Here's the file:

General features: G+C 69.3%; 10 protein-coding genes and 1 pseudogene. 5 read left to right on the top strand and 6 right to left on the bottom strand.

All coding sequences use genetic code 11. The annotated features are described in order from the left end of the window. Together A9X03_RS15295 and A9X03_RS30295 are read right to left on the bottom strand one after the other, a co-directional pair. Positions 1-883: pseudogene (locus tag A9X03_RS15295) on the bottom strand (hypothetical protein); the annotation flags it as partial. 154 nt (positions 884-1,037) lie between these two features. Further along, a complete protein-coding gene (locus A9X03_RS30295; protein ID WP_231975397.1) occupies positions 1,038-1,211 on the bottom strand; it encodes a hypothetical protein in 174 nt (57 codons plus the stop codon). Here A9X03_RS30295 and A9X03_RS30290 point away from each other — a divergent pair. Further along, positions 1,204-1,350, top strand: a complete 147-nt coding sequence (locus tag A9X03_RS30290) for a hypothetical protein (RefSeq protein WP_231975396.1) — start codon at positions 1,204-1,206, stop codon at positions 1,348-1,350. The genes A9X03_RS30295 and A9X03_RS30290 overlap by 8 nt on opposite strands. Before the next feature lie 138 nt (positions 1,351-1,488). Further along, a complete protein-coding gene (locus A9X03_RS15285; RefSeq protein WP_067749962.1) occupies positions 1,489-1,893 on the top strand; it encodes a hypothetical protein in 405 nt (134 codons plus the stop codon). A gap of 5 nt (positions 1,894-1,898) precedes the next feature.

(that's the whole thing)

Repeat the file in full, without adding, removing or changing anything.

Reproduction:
General features: G+C 69.3%; 10 protein-coding genes and 1 pseudogene. 5 read left to right on the top strand and 6 right to left on the bottom strand.

All coding sequences use genetic code 11. The annotated features are described in order from the left end of the window. Together A9X03_RS15295 and A9X03_RS30295 are read right to left on the bottom strand one after the other, a co-directional pair. Positions 1-883: pseudogene (locus tag A9X03_RS15295) on the bottom strand (hypothetical protein); the annotation flags it as partial. 154 nt (positions 884-1,037) lie between these two features. Further along, a complete protein-coding gene (locus A9X03_RS30295; protein ID WP_231975397.1) occupies positions 1,038-1,211 on the bottom strand; it encodes a hypothetical protein in 174 nt (57 codons plus the stop codon). Here A9X03_RS30295 and A9X03_RS30290 point away from each other — a divergent pair. Further along, positions 1,204-1,350, top strand: a complete 147-nt coding sequence (locus tag A9X03_RS30290) for a hypothetical protein (RefSeq protein WP_231975396.1) — start codon at positions 1,204-1,206, stop codon at positions 1,348-1,350. The genes A9X03_RS30295 and A9X03_RS30290 overlap by 8 nt on opposite strands. Before the next feature lie 138 nt (positions 1,351-1,488). Further along, a complete protein-coding gene (locus A9X03_RS15285; RefSeq protein WP_067749962.1) occupies positions 1,489-1,893 on the top strand; it encodes a hypothetical protein in 405 nt (134 codons plus the stop codon). A gap of 5 nt (positions 1,894-1,898) precedes the next feature.